George Osborne’s speech is below. As you will see, it is a bold defence of the government’s policies on tax and welfare, including the 50p rate cut. There was a clear moral tone to Osborne’s words, which may go some way to challenging the notion that he is an insubstantial political figure. It was, he implied, wrong to delay deficit reduction, wrong to penalise work, wrong to condemn people to poverty.
There was bald politics too as he sought the votes of ‘hard-working families’. He attacked the ‘vested interests’ which were on the wrong side of the debate, goading them to carry on complaining and alienate themselves. This simple strategy has already worked: the leadership of Unite has just issued a predictable reaction: “‘Economic Dracula’ Osborne emerges to suck more life out of the economy.”
It wasn’t all plain sailing. There are questions over his figures: prompted by the distribution of a speech from CCHQ, which gave different numbers and marginally different emphasis on Labour’s role in our difficulties.
A communications cock-up? Surely not. This incident has marred an otherwise successful outing.
Good afternoon, thank you for inviting me to be here at Morrison’s today.
One of your company slogans – “every penny matters” – is a very fitting catchphrase for what I want to talk about.
I want to talk about the major changes we’re making to our tax and welfare system this month. Changes that are all about making sure that we use every penny we can to back hard working people who want to get on in life.
Changes that are all about backing people like you.
For too long, we’ve had a system where people who did the right thing – who get up in the morning and work hard – felt penalised for it, while people who did the wrong thing got rewarded for it.
So this month we’re going to put things right.
This month, 9 out of 10 working households will be better off as a result of the changes we are making.
This month we will make work pay.
Now, those who defend the current benefit system are going to complain loudly.
These vested interests always complain, with depressingly predictable outrage, about every change to a system which is failing.
I want to take the argument to them.
Because defending every line item of welfare spending isn’t credible in the current economic environment.
Because defending benefits that trap people in poverty and penalise work is defending the indefensible.
The benefit system is broken; it penalises those who try to do the right thing; and the British people badly want it fixed.
We agree – and those who don’t are on the wrong side of the British public.
But this isn’t just an argument about whether these changes are fair or not.
It’s really about the future of our country.
When I think about the future, I think about the kind of country my kids and your kids are going to grow up in.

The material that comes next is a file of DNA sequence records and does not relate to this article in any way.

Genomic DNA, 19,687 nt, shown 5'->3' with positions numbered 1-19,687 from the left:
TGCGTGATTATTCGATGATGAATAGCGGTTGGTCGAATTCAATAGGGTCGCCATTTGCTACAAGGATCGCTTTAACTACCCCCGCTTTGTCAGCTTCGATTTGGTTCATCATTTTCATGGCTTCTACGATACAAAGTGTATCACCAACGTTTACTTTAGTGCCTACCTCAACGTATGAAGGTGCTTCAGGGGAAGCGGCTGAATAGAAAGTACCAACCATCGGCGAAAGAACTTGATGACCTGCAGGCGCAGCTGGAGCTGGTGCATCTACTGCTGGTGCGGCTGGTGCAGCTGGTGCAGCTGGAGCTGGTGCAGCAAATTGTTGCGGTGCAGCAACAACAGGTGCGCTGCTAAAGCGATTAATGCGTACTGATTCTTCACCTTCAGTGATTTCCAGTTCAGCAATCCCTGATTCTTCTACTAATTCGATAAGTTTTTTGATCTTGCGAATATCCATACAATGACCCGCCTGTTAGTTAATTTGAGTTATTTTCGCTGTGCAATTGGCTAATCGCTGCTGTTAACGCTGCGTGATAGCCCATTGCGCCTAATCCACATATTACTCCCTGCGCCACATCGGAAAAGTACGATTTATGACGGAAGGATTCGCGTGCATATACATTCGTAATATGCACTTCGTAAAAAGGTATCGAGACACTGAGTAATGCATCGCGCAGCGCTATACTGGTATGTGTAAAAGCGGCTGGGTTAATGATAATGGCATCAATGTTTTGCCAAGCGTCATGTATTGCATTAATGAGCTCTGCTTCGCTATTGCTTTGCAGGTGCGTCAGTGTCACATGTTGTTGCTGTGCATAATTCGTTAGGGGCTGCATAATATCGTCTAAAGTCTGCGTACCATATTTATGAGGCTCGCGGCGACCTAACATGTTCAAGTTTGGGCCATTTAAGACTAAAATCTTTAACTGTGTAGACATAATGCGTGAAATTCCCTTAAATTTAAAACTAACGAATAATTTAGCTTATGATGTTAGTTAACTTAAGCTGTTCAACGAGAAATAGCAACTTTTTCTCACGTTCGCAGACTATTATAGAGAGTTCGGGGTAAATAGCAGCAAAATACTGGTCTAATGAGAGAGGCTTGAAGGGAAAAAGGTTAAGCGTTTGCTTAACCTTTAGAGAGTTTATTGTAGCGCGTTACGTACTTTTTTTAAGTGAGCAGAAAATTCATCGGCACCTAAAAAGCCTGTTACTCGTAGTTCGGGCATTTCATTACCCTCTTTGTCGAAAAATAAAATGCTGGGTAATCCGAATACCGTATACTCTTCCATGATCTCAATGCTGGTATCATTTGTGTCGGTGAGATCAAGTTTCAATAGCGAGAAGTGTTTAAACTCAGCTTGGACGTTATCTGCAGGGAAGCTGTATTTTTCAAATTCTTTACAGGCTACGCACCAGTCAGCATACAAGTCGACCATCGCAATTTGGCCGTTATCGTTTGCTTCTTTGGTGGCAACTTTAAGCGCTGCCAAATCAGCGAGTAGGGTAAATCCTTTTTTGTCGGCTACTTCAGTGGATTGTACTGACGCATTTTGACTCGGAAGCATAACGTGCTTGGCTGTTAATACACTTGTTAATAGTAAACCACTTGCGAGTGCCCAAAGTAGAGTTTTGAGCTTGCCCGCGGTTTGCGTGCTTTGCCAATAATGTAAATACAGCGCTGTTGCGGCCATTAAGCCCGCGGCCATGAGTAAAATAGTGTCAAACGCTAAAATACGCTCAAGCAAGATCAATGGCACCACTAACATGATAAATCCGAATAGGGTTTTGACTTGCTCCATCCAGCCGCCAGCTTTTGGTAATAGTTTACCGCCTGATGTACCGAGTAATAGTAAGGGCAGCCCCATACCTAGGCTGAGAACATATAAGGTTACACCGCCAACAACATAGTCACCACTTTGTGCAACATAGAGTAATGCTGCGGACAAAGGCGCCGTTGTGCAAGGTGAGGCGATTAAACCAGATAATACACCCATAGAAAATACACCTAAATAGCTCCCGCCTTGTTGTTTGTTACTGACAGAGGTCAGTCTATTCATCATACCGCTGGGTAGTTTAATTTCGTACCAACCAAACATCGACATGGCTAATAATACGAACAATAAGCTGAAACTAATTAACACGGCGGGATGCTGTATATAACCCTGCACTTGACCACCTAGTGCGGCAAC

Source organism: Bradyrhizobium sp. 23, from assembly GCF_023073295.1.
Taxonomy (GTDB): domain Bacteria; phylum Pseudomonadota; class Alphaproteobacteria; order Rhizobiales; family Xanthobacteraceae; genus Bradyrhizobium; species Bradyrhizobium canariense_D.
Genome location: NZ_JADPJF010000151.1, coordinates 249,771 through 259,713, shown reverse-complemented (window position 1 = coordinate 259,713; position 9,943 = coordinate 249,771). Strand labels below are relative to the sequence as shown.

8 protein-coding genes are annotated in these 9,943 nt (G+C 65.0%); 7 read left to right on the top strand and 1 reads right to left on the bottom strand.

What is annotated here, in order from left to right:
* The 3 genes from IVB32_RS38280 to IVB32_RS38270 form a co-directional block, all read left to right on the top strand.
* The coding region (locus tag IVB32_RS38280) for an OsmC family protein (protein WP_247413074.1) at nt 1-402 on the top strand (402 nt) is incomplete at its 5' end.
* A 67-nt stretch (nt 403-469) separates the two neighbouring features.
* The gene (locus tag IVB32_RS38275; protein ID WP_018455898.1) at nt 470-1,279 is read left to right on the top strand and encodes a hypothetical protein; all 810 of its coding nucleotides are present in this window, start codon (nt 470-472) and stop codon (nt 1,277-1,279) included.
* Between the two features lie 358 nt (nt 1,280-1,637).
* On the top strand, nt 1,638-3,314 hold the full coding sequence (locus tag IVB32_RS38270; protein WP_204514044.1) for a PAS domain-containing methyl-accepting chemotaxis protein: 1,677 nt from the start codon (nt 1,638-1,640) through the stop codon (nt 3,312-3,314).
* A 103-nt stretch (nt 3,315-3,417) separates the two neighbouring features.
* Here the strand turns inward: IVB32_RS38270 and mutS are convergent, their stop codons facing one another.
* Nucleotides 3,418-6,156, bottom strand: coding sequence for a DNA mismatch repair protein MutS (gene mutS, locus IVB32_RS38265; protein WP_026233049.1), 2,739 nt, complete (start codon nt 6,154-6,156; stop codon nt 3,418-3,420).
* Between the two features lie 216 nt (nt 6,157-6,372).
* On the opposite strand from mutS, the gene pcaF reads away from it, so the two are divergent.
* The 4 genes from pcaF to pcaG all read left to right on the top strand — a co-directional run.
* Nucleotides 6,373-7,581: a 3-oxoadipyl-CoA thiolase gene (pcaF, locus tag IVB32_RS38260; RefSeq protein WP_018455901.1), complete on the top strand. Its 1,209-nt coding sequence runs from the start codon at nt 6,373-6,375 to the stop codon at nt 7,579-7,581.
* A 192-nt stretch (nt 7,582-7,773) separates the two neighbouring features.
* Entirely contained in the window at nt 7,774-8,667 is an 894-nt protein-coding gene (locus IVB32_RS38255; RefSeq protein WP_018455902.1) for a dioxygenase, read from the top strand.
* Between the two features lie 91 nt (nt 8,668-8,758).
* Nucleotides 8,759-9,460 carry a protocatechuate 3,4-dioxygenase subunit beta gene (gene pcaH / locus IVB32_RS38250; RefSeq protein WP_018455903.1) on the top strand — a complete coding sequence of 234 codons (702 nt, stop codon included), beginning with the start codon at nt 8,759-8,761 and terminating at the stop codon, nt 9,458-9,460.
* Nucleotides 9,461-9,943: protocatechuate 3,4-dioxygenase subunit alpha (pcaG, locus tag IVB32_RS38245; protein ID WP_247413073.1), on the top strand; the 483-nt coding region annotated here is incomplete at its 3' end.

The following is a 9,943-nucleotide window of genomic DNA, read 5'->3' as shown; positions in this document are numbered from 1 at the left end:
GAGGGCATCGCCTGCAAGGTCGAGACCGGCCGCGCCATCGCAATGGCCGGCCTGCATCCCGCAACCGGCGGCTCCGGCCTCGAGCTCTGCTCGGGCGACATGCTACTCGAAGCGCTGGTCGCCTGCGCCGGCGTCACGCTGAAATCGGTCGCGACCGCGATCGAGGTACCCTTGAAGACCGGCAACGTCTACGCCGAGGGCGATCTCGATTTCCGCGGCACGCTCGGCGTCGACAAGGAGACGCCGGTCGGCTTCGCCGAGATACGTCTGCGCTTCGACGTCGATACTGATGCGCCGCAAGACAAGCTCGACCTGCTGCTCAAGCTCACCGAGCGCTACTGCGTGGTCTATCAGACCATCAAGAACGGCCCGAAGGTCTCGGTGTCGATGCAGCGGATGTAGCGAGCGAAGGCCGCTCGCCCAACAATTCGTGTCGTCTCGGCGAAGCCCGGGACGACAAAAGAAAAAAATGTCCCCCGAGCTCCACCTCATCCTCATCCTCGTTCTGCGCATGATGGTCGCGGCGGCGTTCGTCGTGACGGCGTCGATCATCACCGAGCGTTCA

The world is going to be quite a different place.
We’re facing more and more competition from vast new economies like China and India.
There are quite literally billions of people who are joining the world economy. That’s human progress. If we’re not careful, Britain risks being out-worked, out-competed and out-smarted by those hungry for a better life.
Fortunately, this country has a lot of strengths. British people are some of the hardest workers in Europe.
Our companies produce some of the best inventions in the world.
But we aren’t going be able to compete if politicians waste your money or we rack up debts we can’t afford to pay off.
When I became Chancellor, we were forecast to have the biggest deficit of any major economy in the world.
The deficit is the gap between what the Government spends and what it raises – and in Britain that gap got bigger than almost anywhere else.
By taking hard decisions in the last few years to save money, this Government has cut that deficit by a third.
But it’s still too high.
Because of that deficit, seven pence in every pound of tax you pay is going to be wasted.
It will have to be spent not even on paying off the national debt – but just servicing the interest on that debt.
You spend hours here working hard.
You pay your taxes out of your earnings.
I want every penny of that money to be spent on the things that matter to you and your family: a better NHS, good schools and policing, strong defence, and decent pensions.
Not on paying the interest bills on the national debt.
Some politicians seem to think we can just wish away Britain’s debt problem.
They want to take the cowardly way out, let the debt rise and rise and just dump the costs onto our children to pay off.
I don’t think that would be fair.
And I don’t think we’d get away with it.
The interest charges would soar.
Interest rates would rocket.
People with mortgages would struggle.
Businesses with loans would go bust.
Jobs would be lost.
So we are making changes to our tax and benefit system so this country can live within its means and compete in the global race the Prime Minister has spoken of.
That’s what this speech is about – that’s what the changes we are making this month are about. It’s about making the country fairer – and protecting our future. And there are three things we are doing.
First, reforming the welfare system so it’s fair on people like you who pay for it, and fair on people who need help to look for work.
Second, creating jobs in our economy.
And third, making sure when people are in work, they can keep more of what they earn.
Let me take each in turn.
Let’s start with the welfare system.
I think people in this country understand that the welfare system needs to change.
In 2010 alone, payments to working age families cost £90 billion.
That means about one in every six pounds of tax that working people like you pay was going on working age benefits.
To put that into perspective – that’s more than we spend on our schools.
That’s one reason why we’ve got such a big deficit.
But the system was not just unaffordable.
It was fundamentally broken.
The system became so complicated, and benefits so generous, that people found they were better off on the dole than they were in work.
And the figures show what happened as a result.
Even at the end of the economic boom in 2008 there were more than four million working age people on out of work benefits.
And here’s the saddest fact of all.
We had nearly two million of our children living in families where no-one worked – the highest proportion of any country in the European Union, including countries much poorer than us.
That’s a worry for the future.
Once it becomes the norm in an area not to work, welfare dependency can become deeply entrenched, handed on from one generation to the next.